One really nice aspect of our VRP+VXX Bias algorithms, in addition to being fully automated, is that they get us invested in an asset that is non-correlated with other assets. This is key to good diversification within a portfolio. Why? Because if you are diversifying using an asset that has high correlation to another invested asset, you are diversifying in name only while both assets carry roughly the same performance.

The flip side of the non-correlated asset coin, however, is the fact that there will be times when our indicators lag the market. 2018 has been pitiful so far and this can be frustrating if you are not looking at the big picture. And that is, a properly diversified and properly balanced portfolio will excel long term.

At any given time there will be a lagging asset within a diversified portfolio. Smart investors don't just scrap an asset class after a bad month/year -- they rebalance and focus on their process knowing that the next year is likely to result in an entirely different outcome. Otherwise, the investor is left with a portfolio that carries less diversification, greater risk, and a lower long-term return potential.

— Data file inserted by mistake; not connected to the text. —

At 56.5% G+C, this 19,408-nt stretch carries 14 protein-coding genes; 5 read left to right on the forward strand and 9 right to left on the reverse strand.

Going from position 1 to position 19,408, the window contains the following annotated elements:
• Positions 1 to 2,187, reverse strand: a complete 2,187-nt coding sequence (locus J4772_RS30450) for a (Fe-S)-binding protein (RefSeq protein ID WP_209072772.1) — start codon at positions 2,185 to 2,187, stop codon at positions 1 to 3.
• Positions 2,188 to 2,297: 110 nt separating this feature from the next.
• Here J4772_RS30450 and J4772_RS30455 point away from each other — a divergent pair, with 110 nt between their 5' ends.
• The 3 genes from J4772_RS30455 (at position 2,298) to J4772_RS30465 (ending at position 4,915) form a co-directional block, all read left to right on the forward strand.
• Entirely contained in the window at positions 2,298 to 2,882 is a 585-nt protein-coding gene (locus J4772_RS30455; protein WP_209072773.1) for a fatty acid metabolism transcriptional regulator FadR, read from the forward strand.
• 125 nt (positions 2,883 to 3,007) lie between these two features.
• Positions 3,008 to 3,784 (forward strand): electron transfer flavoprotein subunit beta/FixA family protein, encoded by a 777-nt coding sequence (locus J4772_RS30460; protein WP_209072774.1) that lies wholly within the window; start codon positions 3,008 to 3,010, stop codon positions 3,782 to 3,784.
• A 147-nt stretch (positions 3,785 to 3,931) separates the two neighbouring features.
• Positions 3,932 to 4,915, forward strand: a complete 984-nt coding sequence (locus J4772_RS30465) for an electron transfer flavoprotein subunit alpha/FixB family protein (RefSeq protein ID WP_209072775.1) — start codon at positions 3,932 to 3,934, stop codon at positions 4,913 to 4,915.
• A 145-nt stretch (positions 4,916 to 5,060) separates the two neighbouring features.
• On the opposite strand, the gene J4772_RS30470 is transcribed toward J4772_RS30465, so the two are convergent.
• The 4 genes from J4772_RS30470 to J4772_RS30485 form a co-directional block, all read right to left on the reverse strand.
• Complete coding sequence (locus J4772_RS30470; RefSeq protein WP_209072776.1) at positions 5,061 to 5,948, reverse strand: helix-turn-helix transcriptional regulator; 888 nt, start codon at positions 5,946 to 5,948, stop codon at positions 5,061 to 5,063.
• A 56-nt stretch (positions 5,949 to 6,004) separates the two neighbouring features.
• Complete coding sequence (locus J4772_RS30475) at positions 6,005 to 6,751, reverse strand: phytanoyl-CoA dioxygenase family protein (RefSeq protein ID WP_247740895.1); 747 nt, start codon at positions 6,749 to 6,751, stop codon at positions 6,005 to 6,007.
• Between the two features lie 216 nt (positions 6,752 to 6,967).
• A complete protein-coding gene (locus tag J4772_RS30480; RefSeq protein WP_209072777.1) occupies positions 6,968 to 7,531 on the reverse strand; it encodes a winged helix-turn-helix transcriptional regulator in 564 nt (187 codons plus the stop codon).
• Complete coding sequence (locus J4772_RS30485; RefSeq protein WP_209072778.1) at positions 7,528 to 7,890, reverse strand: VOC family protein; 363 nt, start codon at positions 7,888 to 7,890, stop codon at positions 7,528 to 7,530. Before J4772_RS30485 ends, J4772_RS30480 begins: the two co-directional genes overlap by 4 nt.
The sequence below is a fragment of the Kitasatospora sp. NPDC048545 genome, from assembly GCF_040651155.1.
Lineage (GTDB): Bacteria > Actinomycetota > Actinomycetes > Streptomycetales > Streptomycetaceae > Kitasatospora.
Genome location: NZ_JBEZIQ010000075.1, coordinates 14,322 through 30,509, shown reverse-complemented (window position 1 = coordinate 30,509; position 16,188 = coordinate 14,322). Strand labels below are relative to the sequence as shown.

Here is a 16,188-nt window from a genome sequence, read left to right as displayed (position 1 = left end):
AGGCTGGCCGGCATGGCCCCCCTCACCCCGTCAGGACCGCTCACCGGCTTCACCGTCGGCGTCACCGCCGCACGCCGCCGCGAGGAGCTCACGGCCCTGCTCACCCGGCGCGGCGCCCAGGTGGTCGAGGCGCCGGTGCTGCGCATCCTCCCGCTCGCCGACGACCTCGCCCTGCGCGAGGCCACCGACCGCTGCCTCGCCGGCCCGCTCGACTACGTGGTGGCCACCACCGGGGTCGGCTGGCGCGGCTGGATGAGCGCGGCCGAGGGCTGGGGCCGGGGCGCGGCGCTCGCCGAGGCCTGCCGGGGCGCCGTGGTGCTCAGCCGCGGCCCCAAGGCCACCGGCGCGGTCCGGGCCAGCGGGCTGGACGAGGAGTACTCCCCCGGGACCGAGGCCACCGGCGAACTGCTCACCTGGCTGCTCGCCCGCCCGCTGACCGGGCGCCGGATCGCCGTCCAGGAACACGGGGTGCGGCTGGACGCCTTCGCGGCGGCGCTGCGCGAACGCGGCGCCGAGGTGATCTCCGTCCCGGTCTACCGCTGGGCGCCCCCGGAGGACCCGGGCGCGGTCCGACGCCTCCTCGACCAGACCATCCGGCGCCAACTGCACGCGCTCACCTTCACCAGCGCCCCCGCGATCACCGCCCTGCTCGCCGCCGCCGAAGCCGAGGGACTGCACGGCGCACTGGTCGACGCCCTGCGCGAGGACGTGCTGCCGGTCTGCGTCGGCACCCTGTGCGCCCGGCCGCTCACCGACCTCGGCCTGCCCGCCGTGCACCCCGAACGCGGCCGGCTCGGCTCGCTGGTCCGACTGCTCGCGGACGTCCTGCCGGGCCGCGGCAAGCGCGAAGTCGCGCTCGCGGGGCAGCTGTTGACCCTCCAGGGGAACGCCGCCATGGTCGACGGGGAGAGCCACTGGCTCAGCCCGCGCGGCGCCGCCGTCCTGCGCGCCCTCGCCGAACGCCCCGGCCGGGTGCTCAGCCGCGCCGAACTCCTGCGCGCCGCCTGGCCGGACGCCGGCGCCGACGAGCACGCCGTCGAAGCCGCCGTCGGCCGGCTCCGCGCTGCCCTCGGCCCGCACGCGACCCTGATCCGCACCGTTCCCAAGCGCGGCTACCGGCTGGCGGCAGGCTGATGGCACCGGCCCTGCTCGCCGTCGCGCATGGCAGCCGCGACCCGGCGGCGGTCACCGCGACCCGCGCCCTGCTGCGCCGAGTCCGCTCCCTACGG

Our indicator's performance speaks for itself with actual automated signals and trades tracked by a third party since 2016, Collective2, here:


Looking further back using our modeling, we can see how VRP+VXX Bias ("Trading Volatility 1" performs in a variety of market conditions. By far, the best performing years for our indicators are when strong equity drawdowns occur, as can be seen in the chart below.


Trading Volatility+ subscribers have access to our VRP and VXX Bias indicators, our intraday indicator data, receive emails with preliminary and final change alerts for each of the indicators as well as our daily summaries, and interact with our private community of volatility traders in the forum. If interested, you can learn more about our services on our Subscribe page.

As always, each day's indicator values, buy/sell triggers, trade performance summary, and equity curves are tracked in the spreadsheets linked at the bottom of our Subscribe page. Additional information on our trading strategy and indicators can be found on our Strategy page.



Our indicators are also utilized by a volatility investment fund that is open only to accredited investors. If you think a managed volatility fund might better fit your needs please send a message through the Contact page.


Footnotes:
1 Smart people like to pretend they know why this bull market will end: the end of fiscal stimulus, rising interest rates, inflation, deflation, stagflation, global recession contagion, too much debt, high P/E ratios, trade wars, yada, yada. No one knows the why or when and the average investor is unlikely to guess the when, and how it plays out, and be able to invest appropriately.

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Hypothetical and Simulated Performance Disclaimer